Basking in the Uniqlo

Last month Japanese retailer, Uniqlo, known for its budget-conscious clothes, opened two new stores in Manhattan, an 89,000 square foot store on Fifth Avenue and a 64,000 square foot store on 34TH Street just around the corner from the Empire State Building.   Both are airy and contemporary with neutral finishes that allow ithe brand’s brightly colored clothes to pop.   Taking a page out of the Prada Epicenter playbook, the stores are “experience-focused” selling more a lifestyle,  which in turn generates desire for its goods, much like Nike did for its brand with its “Be Like Mike” campaign.  Uniqlo cultivates interest in its brand by enlisting interesting people to promote its goods, like actress Susan Sarandon who was on hand for store’s opening; through partnerships with high-fashion designers like Jil Sander, who produce limited collections for the brand that give it an upscale cache, and through the design of the stores themselves, which incorporate innovative merchandising concepts to lure shoppers in and keep them interested.  

Designed by Wonderwall with Gensler, the stores start  “selling” at the street incorporating facades that have a high degree of transparency and blur the boundary between public and private space.  With spinning mannequins visible through its storefronts and more than 300 LED screens dancing across its façades, the experience is a bit like street theatre and is at times dizzying.  Despite the gimmickrey,  there are some notable features at each store.    At the Fifth Avenue location, the big design move there is the 60-ft escalators that soar from the first to third level and are flanked by grand stairs lit with neon risers.  All of this is intended to create a modern shopping experience that is effortless, fun and service-focused. Whether such details translate into sales remains to be seen.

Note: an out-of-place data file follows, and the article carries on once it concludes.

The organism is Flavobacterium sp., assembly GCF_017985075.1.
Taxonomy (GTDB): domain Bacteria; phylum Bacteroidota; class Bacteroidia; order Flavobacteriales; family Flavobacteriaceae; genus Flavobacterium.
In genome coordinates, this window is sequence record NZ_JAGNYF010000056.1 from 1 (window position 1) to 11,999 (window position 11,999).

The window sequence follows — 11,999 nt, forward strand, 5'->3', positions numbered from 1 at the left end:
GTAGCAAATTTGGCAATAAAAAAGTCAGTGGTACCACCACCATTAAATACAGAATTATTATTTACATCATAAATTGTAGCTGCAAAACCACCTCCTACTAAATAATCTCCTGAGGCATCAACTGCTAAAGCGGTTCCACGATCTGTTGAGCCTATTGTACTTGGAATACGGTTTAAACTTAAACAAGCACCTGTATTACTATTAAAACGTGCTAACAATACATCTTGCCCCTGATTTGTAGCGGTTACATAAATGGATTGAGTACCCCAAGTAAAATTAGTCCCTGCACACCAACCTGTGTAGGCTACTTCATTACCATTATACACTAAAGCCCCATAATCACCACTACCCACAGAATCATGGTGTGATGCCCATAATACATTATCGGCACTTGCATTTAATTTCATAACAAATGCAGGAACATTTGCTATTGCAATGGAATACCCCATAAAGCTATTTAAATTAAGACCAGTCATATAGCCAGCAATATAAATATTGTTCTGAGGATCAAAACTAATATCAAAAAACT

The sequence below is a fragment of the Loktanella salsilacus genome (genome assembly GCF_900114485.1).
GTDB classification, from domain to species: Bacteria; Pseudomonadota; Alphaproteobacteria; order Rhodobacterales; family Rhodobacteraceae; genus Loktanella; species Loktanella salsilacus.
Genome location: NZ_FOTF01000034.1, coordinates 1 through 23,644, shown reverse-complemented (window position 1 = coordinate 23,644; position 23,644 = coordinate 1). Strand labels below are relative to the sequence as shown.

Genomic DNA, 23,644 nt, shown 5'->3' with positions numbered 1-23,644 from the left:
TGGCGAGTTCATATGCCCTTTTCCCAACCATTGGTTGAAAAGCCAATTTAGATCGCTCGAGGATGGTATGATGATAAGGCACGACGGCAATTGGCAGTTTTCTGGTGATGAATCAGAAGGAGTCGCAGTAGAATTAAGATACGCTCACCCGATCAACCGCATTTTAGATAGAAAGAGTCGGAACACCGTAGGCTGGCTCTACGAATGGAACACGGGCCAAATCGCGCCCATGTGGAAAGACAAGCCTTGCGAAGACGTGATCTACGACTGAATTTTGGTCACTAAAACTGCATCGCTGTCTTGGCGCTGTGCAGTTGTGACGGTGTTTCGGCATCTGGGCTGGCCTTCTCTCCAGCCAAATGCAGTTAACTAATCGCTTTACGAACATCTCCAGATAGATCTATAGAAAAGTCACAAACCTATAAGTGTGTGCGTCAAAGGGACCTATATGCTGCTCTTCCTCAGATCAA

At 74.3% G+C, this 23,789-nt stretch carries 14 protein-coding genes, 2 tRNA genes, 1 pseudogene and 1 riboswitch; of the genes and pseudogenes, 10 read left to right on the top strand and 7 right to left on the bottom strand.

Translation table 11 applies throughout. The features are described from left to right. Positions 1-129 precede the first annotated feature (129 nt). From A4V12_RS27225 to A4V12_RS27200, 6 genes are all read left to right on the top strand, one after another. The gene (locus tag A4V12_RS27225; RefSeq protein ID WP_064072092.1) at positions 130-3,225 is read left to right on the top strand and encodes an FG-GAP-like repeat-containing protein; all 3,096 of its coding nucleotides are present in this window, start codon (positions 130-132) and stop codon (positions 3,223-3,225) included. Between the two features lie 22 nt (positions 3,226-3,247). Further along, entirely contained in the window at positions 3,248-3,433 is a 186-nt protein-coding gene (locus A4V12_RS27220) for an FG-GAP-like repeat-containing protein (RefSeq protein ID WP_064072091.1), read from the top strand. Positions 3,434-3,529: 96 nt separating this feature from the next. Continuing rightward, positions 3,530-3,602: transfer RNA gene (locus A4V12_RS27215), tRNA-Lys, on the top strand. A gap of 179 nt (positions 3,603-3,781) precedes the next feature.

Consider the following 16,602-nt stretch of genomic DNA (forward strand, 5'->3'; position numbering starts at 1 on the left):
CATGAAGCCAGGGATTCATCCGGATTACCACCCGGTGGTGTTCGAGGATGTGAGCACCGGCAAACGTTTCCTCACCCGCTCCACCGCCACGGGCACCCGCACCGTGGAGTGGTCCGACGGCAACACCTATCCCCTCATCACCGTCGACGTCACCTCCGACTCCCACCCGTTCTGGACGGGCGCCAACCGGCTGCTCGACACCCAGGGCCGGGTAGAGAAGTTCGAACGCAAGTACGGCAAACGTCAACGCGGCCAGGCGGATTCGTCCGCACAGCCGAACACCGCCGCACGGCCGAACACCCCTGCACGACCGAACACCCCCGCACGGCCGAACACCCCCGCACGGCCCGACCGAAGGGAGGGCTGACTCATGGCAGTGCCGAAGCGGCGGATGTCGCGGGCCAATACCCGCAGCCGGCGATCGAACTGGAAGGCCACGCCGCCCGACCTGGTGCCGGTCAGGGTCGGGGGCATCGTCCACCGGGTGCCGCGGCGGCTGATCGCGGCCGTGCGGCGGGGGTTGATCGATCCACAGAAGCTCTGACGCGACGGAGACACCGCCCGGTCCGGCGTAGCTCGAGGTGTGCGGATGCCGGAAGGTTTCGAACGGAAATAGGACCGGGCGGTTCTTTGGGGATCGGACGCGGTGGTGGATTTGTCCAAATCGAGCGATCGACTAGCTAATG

While its far too early to tell if Uniqlo is here to stay or if it will quickly disappear again as it did in the early 2000s when it opened its first US stores in suburban New Jersey malls, one thing is for sure.  With the opening of these stores,  the company is making a big play for the US market in one of the worst economies ever.   For this it is gutsy, if nothing else.

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